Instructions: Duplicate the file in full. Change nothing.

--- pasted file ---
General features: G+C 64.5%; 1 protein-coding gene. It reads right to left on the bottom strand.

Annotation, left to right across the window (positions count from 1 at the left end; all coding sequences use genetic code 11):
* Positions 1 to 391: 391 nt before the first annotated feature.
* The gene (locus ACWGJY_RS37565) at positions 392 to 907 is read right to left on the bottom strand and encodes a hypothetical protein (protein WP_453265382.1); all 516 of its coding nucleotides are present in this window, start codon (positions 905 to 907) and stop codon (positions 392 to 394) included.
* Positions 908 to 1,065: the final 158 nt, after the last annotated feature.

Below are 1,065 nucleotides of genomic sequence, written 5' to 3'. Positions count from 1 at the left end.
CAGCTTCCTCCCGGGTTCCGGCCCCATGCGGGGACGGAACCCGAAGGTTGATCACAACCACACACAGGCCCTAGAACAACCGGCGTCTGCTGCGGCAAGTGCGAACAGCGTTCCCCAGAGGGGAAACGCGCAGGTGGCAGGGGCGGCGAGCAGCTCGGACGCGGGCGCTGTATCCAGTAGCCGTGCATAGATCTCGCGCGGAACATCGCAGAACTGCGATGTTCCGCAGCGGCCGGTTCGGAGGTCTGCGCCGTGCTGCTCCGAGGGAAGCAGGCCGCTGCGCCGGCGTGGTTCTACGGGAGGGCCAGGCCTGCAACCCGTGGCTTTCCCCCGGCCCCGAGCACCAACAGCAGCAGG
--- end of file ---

General features: G+C 64.5%; 1 protein-coding gene. It reads right to left on the bottom strand.

Annotation, left to right across the window (positions count from 1 at the left end; all coding sequences use genetic code 11):
* Positions 1 to 391: 391 nt before the first annotated feature.
* The gene (locus ACWGJY_RS37565) at positions 392 to 907 is read right to left on the bottom strand and encodes a hypothetical protein (protein WP_453265382.1); all 516 of its coding nucleotides are present in this window, start codon (positions 905 to 907) and stop codon (positions 392 to 394) included.
* Positions 908 to 1,065: the final 158 nt, after the last annotated feature.

Below are 1,065 nucleotides of genomic sequence, written 5' to 3'. Positions count from 1 at the left end.
CAGCTTCCTCCCGGGTTCCGGCCCCATGCGGGGACGGAACCCGAAGGTTGATCACAACCACACACAGGCCCTAGAACAACCGGCGTCTGCTGCGGCAAGTGCGAACAGCGTTCCCCAGAGGGGAAACGCGCAGGTGGCAGGGGCGGCGAGCAGCTCGGACGCGGGCGCTGTATCCAGTAGCCGTGCATAGATCTCGCGCGGAACATCGCAGAACTGCGATGTTCCGCAGCGGCCGGTTCGGAGGTCTGCGCCGTGCTGCTCCGAGGGAAGCAGGCCGCTGCGCCGGCGTGGTTCTACGGGAGGGCCAGGCCTGCAACCCGTGGCTTTCCCCCGGCCCCGAGCACCAACAGCAGCAGG